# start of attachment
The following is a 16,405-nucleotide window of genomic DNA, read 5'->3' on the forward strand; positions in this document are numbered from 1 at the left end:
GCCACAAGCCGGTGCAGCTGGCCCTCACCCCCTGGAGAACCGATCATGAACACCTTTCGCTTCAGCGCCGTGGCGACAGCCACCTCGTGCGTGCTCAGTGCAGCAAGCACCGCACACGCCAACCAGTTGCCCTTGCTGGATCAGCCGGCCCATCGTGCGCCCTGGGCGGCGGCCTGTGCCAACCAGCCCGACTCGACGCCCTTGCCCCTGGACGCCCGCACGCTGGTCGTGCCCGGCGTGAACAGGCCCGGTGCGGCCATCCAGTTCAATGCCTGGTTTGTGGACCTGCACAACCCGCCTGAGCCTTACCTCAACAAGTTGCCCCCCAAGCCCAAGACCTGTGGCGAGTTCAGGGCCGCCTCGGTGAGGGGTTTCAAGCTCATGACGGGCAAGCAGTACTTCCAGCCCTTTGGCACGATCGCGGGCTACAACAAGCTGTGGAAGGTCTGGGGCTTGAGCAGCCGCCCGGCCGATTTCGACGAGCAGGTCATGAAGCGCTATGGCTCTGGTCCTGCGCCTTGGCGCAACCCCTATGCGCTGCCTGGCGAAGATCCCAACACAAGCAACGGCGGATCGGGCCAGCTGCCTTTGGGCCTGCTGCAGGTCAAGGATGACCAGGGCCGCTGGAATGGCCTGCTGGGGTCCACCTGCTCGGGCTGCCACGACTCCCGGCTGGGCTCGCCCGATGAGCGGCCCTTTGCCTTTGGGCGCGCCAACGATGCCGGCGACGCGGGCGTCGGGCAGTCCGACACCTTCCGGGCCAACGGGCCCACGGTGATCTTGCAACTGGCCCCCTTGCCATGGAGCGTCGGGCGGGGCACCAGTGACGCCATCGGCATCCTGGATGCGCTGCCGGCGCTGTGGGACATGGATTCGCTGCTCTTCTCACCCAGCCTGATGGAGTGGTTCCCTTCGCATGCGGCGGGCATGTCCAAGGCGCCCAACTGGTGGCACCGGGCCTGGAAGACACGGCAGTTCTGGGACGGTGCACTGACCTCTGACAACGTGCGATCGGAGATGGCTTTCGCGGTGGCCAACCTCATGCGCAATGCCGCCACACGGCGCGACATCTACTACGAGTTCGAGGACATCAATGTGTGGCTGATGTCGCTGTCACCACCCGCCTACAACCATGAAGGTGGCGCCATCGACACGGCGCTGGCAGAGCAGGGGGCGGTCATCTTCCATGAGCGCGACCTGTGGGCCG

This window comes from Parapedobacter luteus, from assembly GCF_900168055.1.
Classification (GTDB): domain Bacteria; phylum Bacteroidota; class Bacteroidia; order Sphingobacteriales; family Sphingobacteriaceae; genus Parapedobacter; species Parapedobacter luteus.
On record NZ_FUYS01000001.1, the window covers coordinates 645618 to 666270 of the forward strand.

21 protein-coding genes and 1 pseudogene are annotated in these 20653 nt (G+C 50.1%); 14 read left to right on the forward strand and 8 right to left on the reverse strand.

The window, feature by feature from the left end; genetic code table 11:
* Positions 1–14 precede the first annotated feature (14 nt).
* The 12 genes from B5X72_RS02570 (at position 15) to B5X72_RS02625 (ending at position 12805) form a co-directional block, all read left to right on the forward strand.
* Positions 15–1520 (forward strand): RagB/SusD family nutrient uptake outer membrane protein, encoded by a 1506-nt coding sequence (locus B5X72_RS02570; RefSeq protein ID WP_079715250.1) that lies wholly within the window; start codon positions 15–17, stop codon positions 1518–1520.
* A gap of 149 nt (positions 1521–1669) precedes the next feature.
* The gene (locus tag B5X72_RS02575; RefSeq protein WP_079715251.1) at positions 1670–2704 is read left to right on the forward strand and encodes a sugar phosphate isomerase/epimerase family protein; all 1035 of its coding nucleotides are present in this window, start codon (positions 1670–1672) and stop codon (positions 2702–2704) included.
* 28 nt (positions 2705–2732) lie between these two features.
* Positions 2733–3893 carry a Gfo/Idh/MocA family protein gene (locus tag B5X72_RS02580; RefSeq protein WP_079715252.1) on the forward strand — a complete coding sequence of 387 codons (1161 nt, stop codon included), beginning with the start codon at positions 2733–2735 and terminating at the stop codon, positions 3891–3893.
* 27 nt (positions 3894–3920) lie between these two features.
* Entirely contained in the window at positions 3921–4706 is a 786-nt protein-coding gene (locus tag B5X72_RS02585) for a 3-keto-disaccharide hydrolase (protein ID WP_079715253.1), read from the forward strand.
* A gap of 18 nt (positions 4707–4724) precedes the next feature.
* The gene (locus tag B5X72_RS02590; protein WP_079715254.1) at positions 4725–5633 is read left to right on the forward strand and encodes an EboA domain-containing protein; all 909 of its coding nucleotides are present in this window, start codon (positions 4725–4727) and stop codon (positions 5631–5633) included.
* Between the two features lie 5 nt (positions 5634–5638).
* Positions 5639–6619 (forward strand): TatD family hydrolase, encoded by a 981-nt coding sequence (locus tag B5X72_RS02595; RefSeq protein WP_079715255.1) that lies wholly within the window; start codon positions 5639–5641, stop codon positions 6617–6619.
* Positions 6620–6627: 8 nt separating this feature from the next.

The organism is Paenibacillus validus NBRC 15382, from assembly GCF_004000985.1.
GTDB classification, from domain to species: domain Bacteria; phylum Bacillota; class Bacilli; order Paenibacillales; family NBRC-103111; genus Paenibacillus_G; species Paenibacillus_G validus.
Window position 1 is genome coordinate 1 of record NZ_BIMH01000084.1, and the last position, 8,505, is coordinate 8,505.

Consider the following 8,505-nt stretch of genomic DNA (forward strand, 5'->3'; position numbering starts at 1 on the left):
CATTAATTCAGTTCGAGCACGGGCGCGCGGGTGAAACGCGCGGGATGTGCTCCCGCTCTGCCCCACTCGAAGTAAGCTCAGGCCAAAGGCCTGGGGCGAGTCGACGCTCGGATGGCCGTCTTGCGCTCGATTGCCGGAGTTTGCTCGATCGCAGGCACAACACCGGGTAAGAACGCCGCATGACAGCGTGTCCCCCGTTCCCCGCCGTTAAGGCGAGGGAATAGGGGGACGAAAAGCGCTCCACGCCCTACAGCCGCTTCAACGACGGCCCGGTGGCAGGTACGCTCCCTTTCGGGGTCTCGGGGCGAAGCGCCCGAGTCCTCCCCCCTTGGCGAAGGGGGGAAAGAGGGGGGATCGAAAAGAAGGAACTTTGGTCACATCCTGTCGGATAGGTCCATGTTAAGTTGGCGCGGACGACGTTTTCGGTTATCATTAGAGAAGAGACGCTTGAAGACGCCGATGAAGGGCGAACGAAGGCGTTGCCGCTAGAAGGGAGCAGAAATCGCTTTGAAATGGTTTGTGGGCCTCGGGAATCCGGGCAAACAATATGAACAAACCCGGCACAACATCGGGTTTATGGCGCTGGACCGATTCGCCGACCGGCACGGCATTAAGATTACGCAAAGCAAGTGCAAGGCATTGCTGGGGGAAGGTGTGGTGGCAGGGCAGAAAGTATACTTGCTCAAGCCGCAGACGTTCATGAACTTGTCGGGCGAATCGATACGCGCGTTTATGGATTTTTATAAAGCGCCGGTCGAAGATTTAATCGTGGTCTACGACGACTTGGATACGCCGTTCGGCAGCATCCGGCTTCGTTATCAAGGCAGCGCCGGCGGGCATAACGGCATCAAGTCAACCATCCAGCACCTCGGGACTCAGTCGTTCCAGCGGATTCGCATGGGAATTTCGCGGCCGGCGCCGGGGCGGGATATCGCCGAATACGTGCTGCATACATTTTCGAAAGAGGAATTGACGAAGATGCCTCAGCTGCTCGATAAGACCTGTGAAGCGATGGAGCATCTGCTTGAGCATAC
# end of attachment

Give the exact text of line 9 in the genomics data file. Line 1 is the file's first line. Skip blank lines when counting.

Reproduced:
* The 12 genes from B5X72_RS02570 (at position 15) to B5X72_RS02625 (ending at position 12805) form a co-directional block, all read left to right on the forward strand.